I think we recognize that it’s not only in America that the fight for freedom and dignity is being waged.
The struggle for freedom on the previously subjugated is occurring in capitals and villages all over the world. It’s in our awareness of what the struggle means and in the degree of our dedication to it that our futures and the futures of the world depend on it…

Burt Lancaster

Sometimes things fall in your lap. But maybe also, the harder you work, the luckier you get. 

Anyway, it’s how we used Ennio Morricone to lead to Burt Lancaster leading into Martin Luther King leading back onto the streets of Derry. It helped us to make sense of it all in an artistic way rather than through the lens of current affairs. Gerry was definitely more uncomfortable with that section.

The End – unbroken spirits, Seamus Heaney and Derry City’s future

The final part of the film was meant to be a way to describe the troubles without dehumanizing the people. Whatever way you look at it politically, the violence and destruction was endured by those on all sides in the city. 

In the final sequence, the violence decreases in duration and the smiling faces come through more strongly. It was our way of portraying an unbroken spirit. And that was meant to be the end of the film.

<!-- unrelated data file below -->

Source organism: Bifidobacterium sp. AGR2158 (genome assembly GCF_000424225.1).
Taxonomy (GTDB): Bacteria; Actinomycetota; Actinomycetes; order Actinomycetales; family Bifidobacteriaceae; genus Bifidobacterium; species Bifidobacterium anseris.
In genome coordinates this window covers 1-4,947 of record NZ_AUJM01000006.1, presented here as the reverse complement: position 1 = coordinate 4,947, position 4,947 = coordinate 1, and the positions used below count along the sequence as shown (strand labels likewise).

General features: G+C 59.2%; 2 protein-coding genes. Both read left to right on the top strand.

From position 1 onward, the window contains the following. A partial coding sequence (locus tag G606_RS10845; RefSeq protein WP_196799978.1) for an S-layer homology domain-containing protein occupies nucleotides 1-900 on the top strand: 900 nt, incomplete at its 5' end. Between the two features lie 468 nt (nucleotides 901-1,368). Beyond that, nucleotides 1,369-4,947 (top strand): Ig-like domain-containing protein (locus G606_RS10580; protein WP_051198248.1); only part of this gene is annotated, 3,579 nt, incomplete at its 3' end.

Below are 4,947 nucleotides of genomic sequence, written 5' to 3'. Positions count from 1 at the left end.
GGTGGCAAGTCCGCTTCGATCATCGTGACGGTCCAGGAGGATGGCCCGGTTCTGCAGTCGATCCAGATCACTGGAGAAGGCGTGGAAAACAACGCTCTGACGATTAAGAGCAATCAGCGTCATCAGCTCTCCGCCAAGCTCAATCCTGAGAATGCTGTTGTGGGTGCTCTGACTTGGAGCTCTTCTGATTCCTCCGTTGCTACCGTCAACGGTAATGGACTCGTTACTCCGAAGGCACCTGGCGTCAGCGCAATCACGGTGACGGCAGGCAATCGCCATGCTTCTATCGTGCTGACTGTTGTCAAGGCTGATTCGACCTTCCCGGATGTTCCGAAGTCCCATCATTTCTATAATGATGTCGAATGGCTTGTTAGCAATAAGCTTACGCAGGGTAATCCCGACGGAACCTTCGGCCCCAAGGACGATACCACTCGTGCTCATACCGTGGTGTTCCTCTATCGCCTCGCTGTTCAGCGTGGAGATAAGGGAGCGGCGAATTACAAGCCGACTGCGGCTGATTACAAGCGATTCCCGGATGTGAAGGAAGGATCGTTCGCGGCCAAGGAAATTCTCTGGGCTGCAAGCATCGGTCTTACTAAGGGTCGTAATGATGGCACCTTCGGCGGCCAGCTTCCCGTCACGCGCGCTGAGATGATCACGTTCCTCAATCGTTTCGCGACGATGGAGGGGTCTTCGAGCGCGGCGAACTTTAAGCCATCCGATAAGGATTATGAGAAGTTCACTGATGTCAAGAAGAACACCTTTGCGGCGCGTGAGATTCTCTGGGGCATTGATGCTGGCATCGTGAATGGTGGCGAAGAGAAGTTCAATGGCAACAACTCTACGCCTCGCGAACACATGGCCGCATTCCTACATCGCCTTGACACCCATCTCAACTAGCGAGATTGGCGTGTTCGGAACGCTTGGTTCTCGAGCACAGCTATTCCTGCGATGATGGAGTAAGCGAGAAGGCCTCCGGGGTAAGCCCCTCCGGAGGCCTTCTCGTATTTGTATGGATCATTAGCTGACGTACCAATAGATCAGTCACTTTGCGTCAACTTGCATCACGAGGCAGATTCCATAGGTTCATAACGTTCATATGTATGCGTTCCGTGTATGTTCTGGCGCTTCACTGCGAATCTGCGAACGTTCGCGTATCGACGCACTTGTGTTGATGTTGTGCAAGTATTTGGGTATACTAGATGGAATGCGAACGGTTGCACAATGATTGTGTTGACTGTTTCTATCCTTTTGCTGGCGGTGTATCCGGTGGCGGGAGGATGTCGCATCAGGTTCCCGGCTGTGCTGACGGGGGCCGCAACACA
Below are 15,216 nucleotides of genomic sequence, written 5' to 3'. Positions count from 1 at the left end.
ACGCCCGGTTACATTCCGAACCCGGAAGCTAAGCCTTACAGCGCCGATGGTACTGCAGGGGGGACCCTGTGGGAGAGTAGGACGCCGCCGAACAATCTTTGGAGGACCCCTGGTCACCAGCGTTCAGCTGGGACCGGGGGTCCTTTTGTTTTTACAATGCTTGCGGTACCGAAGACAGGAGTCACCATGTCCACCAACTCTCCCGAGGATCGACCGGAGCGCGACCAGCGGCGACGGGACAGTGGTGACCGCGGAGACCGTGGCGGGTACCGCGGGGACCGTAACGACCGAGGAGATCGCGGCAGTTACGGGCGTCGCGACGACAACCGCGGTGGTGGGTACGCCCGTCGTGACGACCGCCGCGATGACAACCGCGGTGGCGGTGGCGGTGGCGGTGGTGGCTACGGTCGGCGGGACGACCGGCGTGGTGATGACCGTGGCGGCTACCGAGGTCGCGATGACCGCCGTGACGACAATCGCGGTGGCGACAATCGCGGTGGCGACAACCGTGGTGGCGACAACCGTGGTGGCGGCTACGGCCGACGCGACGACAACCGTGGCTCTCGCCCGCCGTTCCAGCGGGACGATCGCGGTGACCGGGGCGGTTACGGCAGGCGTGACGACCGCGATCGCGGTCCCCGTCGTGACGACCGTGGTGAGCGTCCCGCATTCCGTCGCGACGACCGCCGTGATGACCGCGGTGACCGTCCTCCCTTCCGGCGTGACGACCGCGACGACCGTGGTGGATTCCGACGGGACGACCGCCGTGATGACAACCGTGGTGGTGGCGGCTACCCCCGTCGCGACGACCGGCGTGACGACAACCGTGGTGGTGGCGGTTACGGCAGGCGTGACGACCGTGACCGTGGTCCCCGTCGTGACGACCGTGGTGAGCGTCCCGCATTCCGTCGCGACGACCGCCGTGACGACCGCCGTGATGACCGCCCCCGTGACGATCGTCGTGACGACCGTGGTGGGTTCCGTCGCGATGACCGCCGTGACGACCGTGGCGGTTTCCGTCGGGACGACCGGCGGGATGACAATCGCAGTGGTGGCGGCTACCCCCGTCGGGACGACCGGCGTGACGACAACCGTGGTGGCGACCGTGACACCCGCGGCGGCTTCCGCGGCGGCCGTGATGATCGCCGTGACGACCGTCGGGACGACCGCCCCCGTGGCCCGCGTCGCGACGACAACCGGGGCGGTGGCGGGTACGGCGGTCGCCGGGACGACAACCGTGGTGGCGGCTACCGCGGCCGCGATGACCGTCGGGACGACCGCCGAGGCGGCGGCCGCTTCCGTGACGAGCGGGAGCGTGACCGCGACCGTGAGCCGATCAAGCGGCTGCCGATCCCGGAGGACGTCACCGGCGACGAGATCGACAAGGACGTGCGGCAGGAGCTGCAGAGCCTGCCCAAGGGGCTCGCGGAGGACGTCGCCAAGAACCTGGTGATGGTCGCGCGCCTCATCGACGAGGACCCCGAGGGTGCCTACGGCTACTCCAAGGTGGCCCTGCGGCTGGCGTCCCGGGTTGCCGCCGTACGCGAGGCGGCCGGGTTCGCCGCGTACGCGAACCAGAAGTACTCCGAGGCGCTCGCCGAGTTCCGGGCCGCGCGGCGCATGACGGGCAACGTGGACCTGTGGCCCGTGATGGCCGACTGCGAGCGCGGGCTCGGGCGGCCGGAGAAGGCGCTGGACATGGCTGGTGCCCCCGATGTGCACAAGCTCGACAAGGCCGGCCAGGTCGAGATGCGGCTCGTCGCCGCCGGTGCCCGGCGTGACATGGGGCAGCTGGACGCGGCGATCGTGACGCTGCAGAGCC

But Gerry’s illness was progressing. Though we had finished recording, I wanted to add something on to the end, the sense of Gerry having lived a life from that child that we first saw in his bedroom.

Opening sequence to ‘A City Dreaming’

Now he’s gazing back over his life with the hope that Derry won’t be that city dreaming of a decent future or a decent present, but that it be a city that lives that decent present into the future. And that’s where the Seamus Heaney poem comes into its own. 

Now clearly, Gerry was skeptical at this idea. I wanted to include it not only because I liked the idea, but partly because Gerry used to take the piss out of him on the radio show. Secretly, he obviously had an admiration for Heaney. I thought too that the idea of them sharing the poem would work well. 

Heaney had already left us, but before he passed away, I had found that section with Seamus Heaney down in his house down in South Dublin, and so we got in touch with his wife, Marie, who was very happy for us use the clip. This was one of the magic moments. And so it came to be that Gerry and Séamus shared the poem.

Ending the film with the shared poem rather than an edgy troubles sequence with kids made it more philosophical. As Gerry was.

The Caveat – ‘I hope they’re right’